Hypothesis K

Let $k\geq 1$, and let $A$ be the set of non-negative $k$th powers. For any $n\geq 1$,
\[1_A^{(k)}(n) \ll_\epsilon n^\epsilon.\]
Given a) it was known to be true for $k=1,2$ and b) it would have some very strong consequences and c) it seems true from a randomness heuristic point of view, if we replace the $k$th powers by a random set of the same density, it was reasonable for Hardy and Littlewood to highlight it as a special hypothesis, and to direct attention towards its investigation.

Unfortunately, it is false when $k=3$.

Our goal is discover some kind of parametric family of solutions to $x_1^3+x_2^3+x_3^3=n$, for some suitable family of $n$, where $x_i$ are restricted to positive integers. The key starting observation is that if we set $x_i=y_i-y_i'$ we can expand out the cubes and hope to cancel out most of the terms on the left-hand side, leaving just $n$. The simplest way of doing this is to study something of the form \[u^3 + (n^{1/3}-x)^3 + (y-u)^3 = n,\] where $u$ is some free parameter and $x,y$ are some functions of $n$ and $u$. The point is that the left-hand side naturally has an $n$, and the $u^3$ is cancelled automatically also. Therefore we just need to find some appropriate choice of $x,y$ to make the rest of the left-hand side cancel. That this is possible (while ensuring $u,x,y$ are all integers, and $x \leq n^{1/3}$ and $u\leq y$) is not at all guaranteed! Fortunately it will turn out to be so in quite a simple way. Expanding out the left-hand side gives \[n+3n^{1/3}x^2+y^3+3yu^2 - 3n^{2/3}x-x^3-3uy^2.\] The simplest way to make sure everything except $n$ vanishes here is to have them cancel pairwise. Let's try choosing $x,y$ such that $y^3=3n^{2/3}x$, so $x=y^3/3n^{2/3}$. This cancels one pair. Next we'll cancel $x^3$ with $3yu^2$, so $y=x^3/3u^2=y^9/3^4n^2u^2$, which forces $y=3^{1/2}n^{1/4}u^{1/4}$, and hence $x=3^{1/2}n^{1/12}u^{3/4}$.

Two pairs are cancelled, but we have no degrees of freedom left. Still, if we're very lucky, maybe the other terms will cancel anyway... we have a $3n^{1/3}x^2$ and a $3uy^2$. Fortunately, $n^{1/3}x^2=3n^{1/6+1/3}u^{3/2}=3n^{1/2}u^{3/2}=uy^2$, so we escape by the skin of our teeth, and have a representation of $n$ as the sum of three cubes.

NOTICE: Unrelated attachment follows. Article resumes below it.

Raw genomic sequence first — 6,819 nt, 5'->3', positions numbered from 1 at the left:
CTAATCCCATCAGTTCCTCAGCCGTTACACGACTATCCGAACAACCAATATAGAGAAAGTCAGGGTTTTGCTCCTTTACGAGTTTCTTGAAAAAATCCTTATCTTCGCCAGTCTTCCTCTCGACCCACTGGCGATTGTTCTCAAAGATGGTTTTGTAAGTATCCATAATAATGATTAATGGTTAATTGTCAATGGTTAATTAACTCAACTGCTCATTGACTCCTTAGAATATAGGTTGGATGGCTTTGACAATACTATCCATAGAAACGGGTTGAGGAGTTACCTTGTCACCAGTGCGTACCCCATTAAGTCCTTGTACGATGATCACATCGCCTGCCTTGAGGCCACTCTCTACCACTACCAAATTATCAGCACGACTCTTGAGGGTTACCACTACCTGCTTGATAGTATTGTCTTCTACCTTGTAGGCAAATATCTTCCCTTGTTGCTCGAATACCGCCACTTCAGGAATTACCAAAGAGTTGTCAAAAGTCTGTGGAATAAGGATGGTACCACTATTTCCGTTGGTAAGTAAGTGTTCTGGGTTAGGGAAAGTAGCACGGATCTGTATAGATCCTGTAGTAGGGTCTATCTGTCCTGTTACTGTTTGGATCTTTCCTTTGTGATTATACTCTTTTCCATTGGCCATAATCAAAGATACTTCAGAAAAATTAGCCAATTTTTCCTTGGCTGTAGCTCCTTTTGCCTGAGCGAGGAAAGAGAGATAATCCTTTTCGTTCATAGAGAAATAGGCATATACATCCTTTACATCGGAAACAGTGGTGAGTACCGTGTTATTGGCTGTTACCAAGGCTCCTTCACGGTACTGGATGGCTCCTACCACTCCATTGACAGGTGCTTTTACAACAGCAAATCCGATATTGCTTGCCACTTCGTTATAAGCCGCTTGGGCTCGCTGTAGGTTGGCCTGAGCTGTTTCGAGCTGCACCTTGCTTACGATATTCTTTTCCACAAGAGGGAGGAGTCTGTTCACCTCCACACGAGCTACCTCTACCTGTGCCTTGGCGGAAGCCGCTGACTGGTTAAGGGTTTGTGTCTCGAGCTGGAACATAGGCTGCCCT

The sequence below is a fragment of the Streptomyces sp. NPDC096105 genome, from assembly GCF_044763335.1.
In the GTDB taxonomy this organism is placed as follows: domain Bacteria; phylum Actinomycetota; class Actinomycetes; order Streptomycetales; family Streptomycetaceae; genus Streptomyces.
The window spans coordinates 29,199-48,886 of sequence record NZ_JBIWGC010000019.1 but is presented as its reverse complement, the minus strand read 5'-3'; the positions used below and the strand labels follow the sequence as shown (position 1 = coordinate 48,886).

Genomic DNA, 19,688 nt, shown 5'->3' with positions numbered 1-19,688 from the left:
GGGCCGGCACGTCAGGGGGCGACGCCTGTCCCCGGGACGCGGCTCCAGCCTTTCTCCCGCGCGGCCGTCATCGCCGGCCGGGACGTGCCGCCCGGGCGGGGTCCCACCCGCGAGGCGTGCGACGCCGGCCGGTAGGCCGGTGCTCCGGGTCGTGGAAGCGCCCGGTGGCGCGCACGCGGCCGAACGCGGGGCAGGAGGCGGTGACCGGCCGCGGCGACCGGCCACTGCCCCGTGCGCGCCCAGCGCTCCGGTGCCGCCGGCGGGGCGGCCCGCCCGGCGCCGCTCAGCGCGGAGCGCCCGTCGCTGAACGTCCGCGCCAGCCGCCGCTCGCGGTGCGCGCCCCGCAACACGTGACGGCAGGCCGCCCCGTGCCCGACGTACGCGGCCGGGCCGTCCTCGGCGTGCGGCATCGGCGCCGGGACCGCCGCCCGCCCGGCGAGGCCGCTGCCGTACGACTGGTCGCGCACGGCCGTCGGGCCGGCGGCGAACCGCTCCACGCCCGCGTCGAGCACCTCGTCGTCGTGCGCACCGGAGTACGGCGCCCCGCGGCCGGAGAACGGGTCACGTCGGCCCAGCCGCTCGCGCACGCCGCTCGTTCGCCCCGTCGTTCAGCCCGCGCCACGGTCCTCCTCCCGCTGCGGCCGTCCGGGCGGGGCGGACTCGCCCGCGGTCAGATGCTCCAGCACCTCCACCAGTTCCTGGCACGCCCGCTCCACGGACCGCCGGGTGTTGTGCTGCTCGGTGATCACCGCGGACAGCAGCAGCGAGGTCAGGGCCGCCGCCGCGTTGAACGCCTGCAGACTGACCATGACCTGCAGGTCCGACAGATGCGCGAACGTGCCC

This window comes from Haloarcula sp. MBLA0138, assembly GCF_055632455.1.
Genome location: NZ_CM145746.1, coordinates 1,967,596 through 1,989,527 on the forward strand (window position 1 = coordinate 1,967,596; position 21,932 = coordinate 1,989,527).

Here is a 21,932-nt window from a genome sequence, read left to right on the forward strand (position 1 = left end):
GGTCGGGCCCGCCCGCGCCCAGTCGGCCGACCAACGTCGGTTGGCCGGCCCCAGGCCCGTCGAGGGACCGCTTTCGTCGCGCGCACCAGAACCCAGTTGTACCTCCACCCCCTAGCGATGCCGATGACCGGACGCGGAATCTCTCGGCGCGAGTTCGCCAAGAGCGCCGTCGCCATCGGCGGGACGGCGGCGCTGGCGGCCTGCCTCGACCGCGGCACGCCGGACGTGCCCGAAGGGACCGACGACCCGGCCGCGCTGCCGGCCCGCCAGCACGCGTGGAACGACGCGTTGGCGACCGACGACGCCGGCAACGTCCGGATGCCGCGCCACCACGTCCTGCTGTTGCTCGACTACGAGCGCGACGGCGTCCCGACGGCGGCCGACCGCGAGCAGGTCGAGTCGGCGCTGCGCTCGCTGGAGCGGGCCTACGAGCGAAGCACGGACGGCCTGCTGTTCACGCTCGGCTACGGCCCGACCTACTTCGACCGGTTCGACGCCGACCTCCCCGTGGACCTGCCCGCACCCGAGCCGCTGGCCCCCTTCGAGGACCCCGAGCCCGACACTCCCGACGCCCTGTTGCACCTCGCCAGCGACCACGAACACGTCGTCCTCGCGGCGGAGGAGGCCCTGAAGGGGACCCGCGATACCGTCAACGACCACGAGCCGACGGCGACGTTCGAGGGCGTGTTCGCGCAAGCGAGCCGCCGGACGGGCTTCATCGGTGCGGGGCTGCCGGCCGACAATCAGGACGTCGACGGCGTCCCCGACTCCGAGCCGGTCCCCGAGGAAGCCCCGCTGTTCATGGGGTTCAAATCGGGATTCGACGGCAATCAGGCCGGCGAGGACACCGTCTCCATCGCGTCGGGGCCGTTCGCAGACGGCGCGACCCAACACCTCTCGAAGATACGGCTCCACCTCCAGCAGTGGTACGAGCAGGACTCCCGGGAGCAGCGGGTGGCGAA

We're basically done, we just need to massage things a little so that all three cubes are non-negative integers. For this we need $u,n^{1/3},3^{1/2}n^{1/4}u^{1/4},3^{1/2}n^{1/12}u^{3/4}$ to all be integers, and $u \leq 3^{1/2}n^{1/4}u^{1/4}$, and $3^{1/2}n^{1/12}u^{3/4} \leq n^{1/3}$.

It's easy to check that these conditions are all satisfied if we take $u=9t^4$ for some integer $t\geq 0$, and $n$ is a $12$th power satisfying $9t^3 \leq n^{1/4}$. In particular, there are $\gg n^{1/12}$ valid choices of $t$, all of which give a representation of $n$ as the sum of three cubes.

Although Hypothesis K is false, hope remains - as I noted above, an immediate consequence of Hypothesis K is the fact that $E_{2k}(A_{\leq N}) \ll_\epsilon N^{1+\epsilon}$, if $A_{\leq N}$ is the set of $k$th powers in $[1,N]$. This is the estimate which actually matters for the circle method, and one might hope that this weaker claim (sometimes called Hypothesis K*) is true even when Hypothesis K fails.

And when $k=3$ this is true! This was proved (conditionally on the Generalised Riemann Hypothesis) independently by Hooley and Heath-Brown. As far as I know, this weaker hypothesis is still an open question when $k\geq 4$, however.

**[Ma]**K. Mahler, Note on Hypothesis K of Hardy and Littlewood, J. London Math. Soc. 11 (1936), no. 2, 136-138.**[HaLi]**G. H. Hardy and J. E. Littlewood, Some problems of 'Partitio Numerorum' (VI): Further researches in Waring's Problem, Math. Z. (1925), 1-37.